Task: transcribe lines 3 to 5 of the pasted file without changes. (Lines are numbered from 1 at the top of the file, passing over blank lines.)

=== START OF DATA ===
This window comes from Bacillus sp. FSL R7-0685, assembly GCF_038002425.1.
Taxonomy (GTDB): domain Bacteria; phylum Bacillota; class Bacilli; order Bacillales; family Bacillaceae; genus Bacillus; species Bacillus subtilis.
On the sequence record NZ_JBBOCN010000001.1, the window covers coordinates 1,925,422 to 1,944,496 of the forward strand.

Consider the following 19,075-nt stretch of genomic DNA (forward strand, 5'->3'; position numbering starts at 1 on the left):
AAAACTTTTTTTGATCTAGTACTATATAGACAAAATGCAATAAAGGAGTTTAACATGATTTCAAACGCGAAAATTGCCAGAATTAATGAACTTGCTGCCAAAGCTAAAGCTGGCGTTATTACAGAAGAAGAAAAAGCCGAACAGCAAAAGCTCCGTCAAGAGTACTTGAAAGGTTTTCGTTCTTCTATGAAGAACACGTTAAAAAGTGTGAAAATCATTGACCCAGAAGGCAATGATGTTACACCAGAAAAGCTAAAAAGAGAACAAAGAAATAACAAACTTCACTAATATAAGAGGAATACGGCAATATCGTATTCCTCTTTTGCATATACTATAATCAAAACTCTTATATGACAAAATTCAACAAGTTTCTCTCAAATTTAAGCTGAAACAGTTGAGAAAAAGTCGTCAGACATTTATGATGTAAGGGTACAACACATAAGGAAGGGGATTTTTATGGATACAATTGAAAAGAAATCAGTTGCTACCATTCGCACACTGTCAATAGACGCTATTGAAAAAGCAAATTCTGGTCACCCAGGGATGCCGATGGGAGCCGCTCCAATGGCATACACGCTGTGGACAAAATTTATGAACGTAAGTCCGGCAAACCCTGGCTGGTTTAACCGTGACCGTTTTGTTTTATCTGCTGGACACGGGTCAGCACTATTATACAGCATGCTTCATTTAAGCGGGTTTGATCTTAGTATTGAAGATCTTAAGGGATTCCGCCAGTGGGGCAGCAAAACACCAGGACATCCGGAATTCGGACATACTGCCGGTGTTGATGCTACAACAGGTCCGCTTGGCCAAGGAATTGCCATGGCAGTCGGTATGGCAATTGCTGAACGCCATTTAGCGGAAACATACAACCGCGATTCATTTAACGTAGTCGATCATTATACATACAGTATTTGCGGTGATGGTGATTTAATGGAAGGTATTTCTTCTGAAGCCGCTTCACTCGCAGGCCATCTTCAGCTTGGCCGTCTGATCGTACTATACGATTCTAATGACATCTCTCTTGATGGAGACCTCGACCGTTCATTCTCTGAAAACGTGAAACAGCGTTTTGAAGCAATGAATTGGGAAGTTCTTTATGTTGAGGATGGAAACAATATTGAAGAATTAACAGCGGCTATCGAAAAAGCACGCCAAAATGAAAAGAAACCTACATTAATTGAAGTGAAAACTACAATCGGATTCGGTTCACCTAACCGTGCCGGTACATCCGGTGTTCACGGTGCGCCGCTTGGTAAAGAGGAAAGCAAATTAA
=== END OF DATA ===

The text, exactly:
On the sequence record NZ_JBBOCN010000001.1, the window covers coordinates 1,925,422 to 1,944,496 of the forward strand.

Consider the following 19,075-nt stretch of genomic DNA (forward strand, 5'->3'; position numbering starts at 1 on the left):
AAAACTTTTTTTGATCTAGTACTATATAGACAAAATGCAATAAAGGAGTTTAACATGATTTCAAACGCGAAAATTGCCAGAATTAATGAACTTGCTGCCAAAGCTAAAGCTGGCGTTATTACAGAAGAAGAAAAAGCCGAACAGCAAAAGCTCCGTCAAGAGTACTTGAAAGGTTTTCGTTCTTCTATGAAGAACACGTTAAAAAGTGTGAAAATCATTGACCCAGAAGGCAATGATGTTACACCAGAAAAGCTAAAAAGAGAACAAAGAAATAACAAACTTCACTAATATAAGAGGAATACGGCAATATCGTATTCCTCTTTTGCATATACTATAATCAAAACTCTTATATGACAAAATTCAACAAGTTTCTCTCAAATTTAAGCTGAAACAGTTGAGAAAAAGTCGTCAGACATTTATGATGTAAGGGTACAACACATAAGGAAGGGGATTTTTATGGATACAATTGAAAAGAAATCAGTTGCTACCATTCGCACACTGTCAATAGACGCTATTGAAAAAGCAAATTCTGGTCACCCAGGGATGCCGATGGGAGCCGCTCCAATGGCATACACGCTGTGGACAAAATTTATGAACGTAAGTCCGGCAAACCCTGGCTGGTTTAACCGTGACCGTTTTGTTTTATCTGCTGGACACGGGTCAGCACTATTATACAGCATGCTTCATTTAAGCGGGTTTGATCTTAGTATTGAAGATCTTAAGGGATTCCGCCAGTGGGGCAGCAAAACACCAGGACATCCGGAATTCGGACATACTGCCGGTGTTGATGCTACAACAGGTCCGCTTGGCCAAGGAATTGCCATGGCAGTCGGTATGGCAATTGCTGAACGCCATTTAGCGGAAACATACAACCGCGATTCATTTAACGTAGTCGATCATTATACATACAGTATTTGCGGTGATGGTGATTTAATGGAAGGTATTTCTTCTGAAGCCGCTTCACTCGCAGGCCATCTTCAGCTTGGCCGTCTGATCGTACTATACGATTCTAATGACATCTCTCTTGATGGAGACCTCGACCGTTCATTCTCTGAAAACGTGAAACAGCGTTTTGAAGCAATGAATTGGGAAGTTCTTTATGTTGAGGATGGAAACAATATTGAAGAATTAACAGCGGCTATCGAAAAAGCACGCCAAAATGAAAAGAAACCTACATTAATTGAAGTGAAAACTACAATCGGATTCGGTTCACCTAACCGTGCCGGTACATCCGGTGTTCACGGTGCGCCGCTTGGTAAAGAGGAAAGCAAATTAA